The first two steps of the process described above can be realized with existing languages provided by Epsilon. As discussed in Section \ref{sec:ECL}, the comparison step can be realized with the Epsilon Comparison Language (ECL). Following that, the Epsilon Validation Language (EVL) can be used to validate the identified correspondences using the match trace calculated by ECL. The Epsilon Merging Language (EML) presented below provides support for the last two steps of the process (merging and reconciliation/restructuring).
\section{Abstract Syntax}
In EML, merging specifications are organized in modules (\emph{EmlModule}). As displayed in Figure \ref{fig:EmlAbstractSyntax}, \emph{EmlModule} inherits from \emph{EtlModule}.
\caption{The Abstract Syntax of EML}
By extending \emph{EtlModule}, an EML module can contain a number of transformation rules and user-defined operations. An EML module can also contain one or more merge rules as well as a set of \emph{pre} and \emph{post} named EOL statement blocks. As usual, \emph{pre} and \emph{post} blocks will be run before and after all rules, respectively.
Each merge rule defines a name, a left, a right, and one or more target parameters. It can also extend one or more other merge rules and be defined as having one or more of the following properties: abstract, greedy, lazy and primary.
\section{Concrete Syntax}
Listing \ref{lst:EmlConcreteSyntax} demonstrates the concrete syntax of EML merge-rules.
\begin{lstlisting}[caption=Concrete syntax of an EML merge-rule, label=lst:EmlConcreteSyntax, language=EML, escapechar=!]
rule !\textit{<name>}!
merge !\textit{<leftParameter>}!
with !\textit{<rightParameter>}!
into (!\textit{<targetParameter>}!(!\textbf{,} \textit{<targetParameter>}!)*)?
(extends !\textit{<ruleName>}!(!\textbf{,} \textit{<ruleName>}!)*)? {
\emph{Pre} and \emph{post} blocks have a simple syntax that, as presented in Listing \ref{lst:EmlPrePostConcreteSyntax}, consists of the identifier (\emph{pre} or \emph{post}), an optional name and the set of statements to be executed enclosed in curly braces.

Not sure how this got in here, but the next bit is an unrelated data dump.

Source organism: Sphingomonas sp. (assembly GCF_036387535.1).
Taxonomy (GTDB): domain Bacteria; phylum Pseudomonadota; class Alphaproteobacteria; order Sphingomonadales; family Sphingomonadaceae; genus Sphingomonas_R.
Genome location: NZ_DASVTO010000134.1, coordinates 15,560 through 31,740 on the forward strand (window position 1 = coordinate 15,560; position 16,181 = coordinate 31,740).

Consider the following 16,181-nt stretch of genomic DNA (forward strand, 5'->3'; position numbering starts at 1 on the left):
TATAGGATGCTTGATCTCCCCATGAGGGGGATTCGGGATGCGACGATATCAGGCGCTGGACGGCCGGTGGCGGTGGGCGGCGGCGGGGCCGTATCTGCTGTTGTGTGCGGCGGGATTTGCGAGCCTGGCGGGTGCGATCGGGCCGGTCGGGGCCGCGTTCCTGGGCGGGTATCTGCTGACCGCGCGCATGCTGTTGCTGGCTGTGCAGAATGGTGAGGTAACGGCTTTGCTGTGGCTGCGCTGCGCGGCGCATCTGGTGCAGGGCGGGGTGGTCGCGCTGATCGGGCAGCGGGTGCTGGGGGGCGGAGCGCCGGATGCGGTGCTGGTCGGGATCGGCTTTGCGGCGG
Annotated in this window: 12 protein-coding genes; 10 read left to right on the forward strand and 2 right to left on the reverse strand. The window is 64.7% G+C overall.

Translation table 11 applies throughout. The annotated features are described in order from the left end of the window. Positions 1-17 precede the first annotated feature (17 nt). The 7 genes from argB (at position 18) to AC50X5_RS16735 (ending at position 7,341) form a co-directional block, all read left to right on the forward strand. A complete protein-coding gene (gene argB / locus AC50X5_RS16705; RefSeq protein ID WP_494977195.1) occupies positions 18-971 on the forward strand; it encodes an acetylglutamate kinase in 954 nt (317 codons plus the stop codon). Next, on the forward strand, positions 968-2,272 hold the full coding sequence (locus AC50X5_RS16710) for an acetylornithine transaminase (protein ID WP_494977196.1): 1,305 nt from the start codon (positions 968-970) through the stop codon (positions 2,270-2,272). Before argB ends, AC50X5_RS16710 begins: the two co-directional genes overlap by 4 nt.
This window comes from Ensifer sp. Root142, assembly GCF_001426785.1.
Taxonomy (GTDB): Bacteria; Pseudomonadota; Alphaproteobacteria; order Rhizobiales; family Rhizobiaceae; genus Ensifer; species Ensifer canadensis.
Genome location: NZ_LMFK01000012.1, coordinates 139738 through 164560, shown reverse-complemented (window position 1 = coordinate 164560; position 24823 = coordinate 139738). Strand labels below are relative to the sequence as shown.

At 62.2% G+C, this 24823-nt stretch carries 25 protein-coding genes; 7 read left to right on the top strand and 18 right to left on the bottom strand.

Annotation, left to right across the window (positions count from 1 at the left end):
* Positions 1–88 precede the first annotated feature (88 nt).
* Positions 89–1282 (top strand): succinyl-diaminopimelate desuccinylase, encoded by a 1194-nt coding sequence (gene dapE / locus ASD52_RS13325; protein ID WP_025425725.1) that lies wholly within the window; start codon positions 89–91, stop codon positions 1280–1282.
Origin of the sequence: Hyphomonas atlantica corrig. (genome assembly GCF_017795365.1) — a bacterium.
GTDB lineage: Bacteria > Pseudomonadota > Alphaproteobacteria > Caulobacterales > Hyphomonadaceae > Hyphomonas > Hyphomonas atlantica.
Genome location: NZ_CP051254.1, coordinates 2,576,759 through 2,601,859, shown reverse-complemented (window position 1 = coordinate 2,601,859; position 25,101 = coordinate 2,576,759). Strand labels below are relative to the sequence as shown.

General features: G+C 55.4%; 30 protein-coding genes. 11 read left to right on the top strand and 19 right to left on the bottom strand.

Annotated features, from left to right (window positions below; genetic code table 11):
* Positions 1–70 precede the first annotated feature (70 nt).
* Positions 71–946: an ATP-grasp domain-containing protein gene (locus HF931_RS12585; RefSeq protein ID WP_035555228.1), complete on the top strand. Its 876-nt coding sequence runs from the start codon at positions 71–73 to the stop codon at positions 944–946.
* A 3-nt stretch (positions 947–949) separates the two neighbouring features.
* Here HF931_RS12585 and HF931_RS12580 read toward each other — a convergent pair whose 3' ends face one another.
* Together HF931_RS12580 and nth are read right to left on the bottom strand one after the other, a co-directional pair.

\begin{lstlisting}[caption=Concrete Syntax of Pre and Post blocks, label=lst:EmlPrePostConcreteSyntax, language=EML]
(pre|post) <name> {
\section{Execution Semantics}
\subsection{Rule and Block Overriding}
An EML module can import a number of other EML and ETL modules. In this case, the importing EML module inherits all the rules and pre/post blocks specified in the modules it imports (recursively). If the module specifies a rule or a pre/post block with the same name, the local rule/block overrides the imported one respectively.
\subsection{Rule Scheduling}
When an EML module is executed, the \emph{pre} blocks are executed in the order in which they have been defined.
Following that, for each \emph{match} of the established \emph{matchTrace} the applicable non-abstract, non-lazy merge rules are executed. When all \emph{matches} have been merged, the transformation rules of the module are executed on all applicable elements - that have not been merged - in the models.
Finally, after all rules have been applied, the \emph{post} blocks of the module are executed.
\subsection{Rule Applicability}
By default, for a merge-rule to apply to a \emph{match}, the \emph{left} and \emph{right} elements of the match must have a \emph{type-of} relationship with the \emph{leftParameter} and \emph{rightParameter} of the rule respectively. This can be relaxed to a \emph{kind-of} relationship by specifying that the merge rule is \emph{greedy} (using the \emph{@greedy} annotation in terms of concrete syntax).
\subsection{Source Elements Resolution}
As with model transformation, in model merging it is often required to resolve the counterparts of an element of a source model into the target models. In EML, this is achieved by overloading the semantics of the \emph{equivalents()} and \emph{equivalent()} operations defined by ETL. In EML, in addition to inspecting the transformation trace and invoking any applicable transformation rules, the \emph{equivalents()} operation also examines the \emph{mergeTrace} (displayed in Figure \ref{fig:EmlRuntime}) that stores the results of the application of merge-rules and invokes any applicable (both lazy and non-lazy) rules.
Similarly to ETL, the order of the results of the \emph{equivalents()} operation respects the order of the (merge or transform) rules that have produced them. An exception to that occurs if one of the rules has been declared as primary, in which case its results are prepended to the list of elements returned by equivalent.
\caption{The EML runtime}
\section{Homogeneous Model Merging Example}
In this scenario, two models conforming to the Graph metamodel need to be merged. The first step is to compare the two graphs using the ECL module of Listing \ref{lst:CompareGraph}.